Chip series Microarchitecture Fab Supported APIs Models
rendering computing
Mantle OpenGL Direct3D HSA OpenCL Close to Metal
R100 fixed-pipeline 180 nm No 1.3 7.0 No TODO TODO Original "ATI Radeon", as well as Radeon DDR, 7000, VE, and LE models.
RV200 150 nm The only release was the Radeon 7500.
R200 1.4 8.1 Radeon 8500, 9000, 9200 and 9250.
R300/R350 2.0 9.0 Radeon 9500–9800, and X1050.
RV370/RV380 110 nm
130 nm
Radeon X300, X550, X600.
R420 130 nm 9.0b Radeon X700–X850.
R520 90 nm
80 nm
9.0c Radeon X1300–X1950.
R600 TeraScale 1 65 nm 3.3 10.0 Radeon HD 2000 series.
RV635/RV620 55 nm 10.0 Radeon HD 3450-3650, Radeon Mobility HD 2000 and 3000 series.
RV670 10.1 Radeon HD 3690-3870.
R700 10.1 Radeon HD 4000 Series-branded
Evergreen TeraScale 2 40 nm 4.3 11.0 Radeon HD 5000 Series-branded
Northern Islands TeraScale 3 Radeon HD 6000 series, and IGP 7000 series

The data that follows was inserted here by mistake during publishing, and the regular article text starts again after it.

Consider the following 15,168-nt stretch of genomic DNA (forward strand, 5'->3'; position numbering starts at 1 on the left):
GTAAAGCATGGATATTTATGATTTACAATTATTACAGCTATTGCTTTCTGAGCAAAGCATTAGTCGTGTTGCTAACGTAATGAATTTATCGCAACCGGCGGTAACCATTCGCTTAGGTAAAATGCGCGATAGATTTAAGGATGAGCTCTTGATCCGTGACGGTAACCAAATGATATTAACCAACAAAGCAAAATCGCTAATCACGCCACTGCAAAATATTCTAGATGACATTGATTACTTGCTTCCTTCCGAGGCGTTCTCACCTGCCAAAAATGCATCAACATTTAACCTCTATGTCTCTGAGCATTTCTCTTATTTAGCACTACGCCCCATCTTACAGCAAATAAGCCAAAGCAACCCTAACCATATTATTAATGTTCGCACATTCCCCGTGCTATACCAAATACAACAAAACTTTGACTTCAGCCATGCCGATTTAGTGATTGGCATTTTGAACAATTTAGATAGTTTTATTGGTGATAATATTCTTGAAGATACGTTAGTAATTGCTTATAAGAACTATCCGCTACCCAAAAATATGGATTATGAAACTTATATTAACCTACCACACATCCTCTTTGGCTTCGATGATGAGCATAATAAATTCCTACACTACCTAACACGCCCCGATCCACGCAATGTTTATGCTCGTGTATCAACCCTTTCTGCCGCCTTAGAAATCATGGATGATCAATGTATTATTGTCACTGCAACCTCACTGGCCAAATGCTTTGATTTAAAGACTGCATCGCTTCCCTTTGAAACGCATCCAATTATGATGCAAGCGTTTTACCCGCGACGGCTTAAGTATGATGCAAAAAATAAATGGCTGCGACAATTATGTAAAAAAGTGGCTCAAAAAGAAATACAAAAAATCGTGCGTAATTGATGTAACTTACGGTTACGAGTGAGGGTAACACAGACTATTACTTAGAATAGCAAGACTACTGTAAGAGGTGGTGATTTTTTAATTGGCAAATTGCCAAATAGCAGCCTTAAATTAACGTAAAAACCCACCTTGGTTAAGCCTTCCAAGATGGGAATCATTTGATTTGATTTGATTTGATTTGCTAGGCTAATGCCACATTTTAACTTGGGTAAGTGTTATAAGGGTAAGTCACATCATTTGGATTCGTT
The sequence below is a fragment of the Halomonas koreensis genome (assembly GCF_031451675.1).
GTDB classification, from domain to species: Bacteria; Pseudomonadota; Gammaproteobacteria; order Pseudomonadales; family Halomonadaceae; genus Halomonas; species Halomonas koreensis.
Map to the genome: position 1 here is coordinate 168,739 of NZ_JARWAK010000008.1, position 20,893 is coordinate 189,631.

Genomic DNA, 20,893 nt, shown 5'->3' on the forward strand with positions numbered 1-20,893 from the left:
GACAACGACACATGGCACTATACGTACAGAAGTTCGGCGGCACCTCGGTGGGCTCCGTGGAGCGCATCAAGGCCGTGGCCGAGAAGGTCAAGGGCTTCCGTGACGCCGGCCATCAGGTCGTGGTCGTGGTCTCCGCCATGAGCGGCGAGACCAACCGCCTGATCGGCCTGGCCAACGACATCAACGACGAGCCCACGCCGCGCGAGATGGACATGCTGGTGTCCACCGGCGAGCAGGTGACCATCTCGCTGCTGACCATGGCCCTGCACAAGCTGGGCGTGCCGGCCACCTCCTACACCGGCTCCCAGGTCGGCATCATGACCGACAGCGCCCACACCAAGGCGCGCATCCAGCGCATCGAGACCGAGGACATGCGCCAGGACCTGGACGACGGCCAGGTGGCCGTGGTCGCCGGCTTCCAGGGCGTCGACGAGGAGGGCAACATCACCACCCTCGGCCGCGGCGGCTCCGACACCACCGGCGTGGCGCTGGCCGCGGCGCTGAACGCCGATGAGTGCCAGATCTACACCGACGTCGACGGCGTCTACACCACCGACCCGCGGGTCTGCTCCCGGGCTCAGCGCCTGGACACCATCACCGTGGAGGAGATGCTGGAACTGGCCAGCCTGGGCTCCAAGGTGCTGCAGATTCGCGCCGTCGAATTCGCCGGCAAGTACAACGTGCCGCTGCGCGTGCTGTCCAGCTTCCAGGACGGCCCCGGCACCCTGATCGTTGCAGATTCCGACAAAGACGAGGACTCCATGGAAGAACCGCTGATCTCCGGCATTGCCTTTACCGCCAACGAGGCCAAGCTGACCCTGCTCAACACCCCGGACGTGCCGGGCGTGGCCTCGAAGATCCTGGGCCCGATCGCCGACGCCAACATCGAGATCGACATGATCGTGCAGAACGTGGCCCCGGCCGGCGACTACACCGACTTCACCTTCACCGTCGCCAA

Southern Islands GCN 1.0 28 nm Yes 11.2 Yes Bulk of Radeon HD 7000 series[4]
Sea Islands 28 nm Radeon HD 8000 series, and HD 7790[4]
Volcanic Islands GCN 1.1 28 nm AMD Radeon Rx 200 Series-branded
Pirates Islands TBA 20 nm TBA TBA TBA TBA TBA TBA AMD Radeon Rx 300 Series-branded


Graphics device drivers[edit]

AMD's proprietary graphics device driver "Catalyst"[edit]

Main article: AMD Catalyst

Unofficial modifications such as Omega drivers and DNA drivers were available. These drivers typically consist of mixtures of various driver file versions with some registry variables altered and are advertised as offering superior performance or image quality. They are, of course, unsupported, and as such, are not guaranteed to function correctly. Some of them also provide modified system files for hardware enthusiasts to run specific graphics cards outside of their specifications.

Catalyst on operating systems[edit]

At GDC 2014 AMD revealed their plans to make the user-space components of AMD Catalyst for Linux, here named libGL-fglrx-glx abandon its binary blob component and use libDRM/DRM/KMS driver together with Mesa 3D instead.[7]

AMD Catalyst is being developed for Microsoft Windows and Linux. As of July 2014, other operating system are not officially supported. This may be different for the AMD FirePro brand, which is based on identical hardware but features OpenGL-certified graphics device drivers.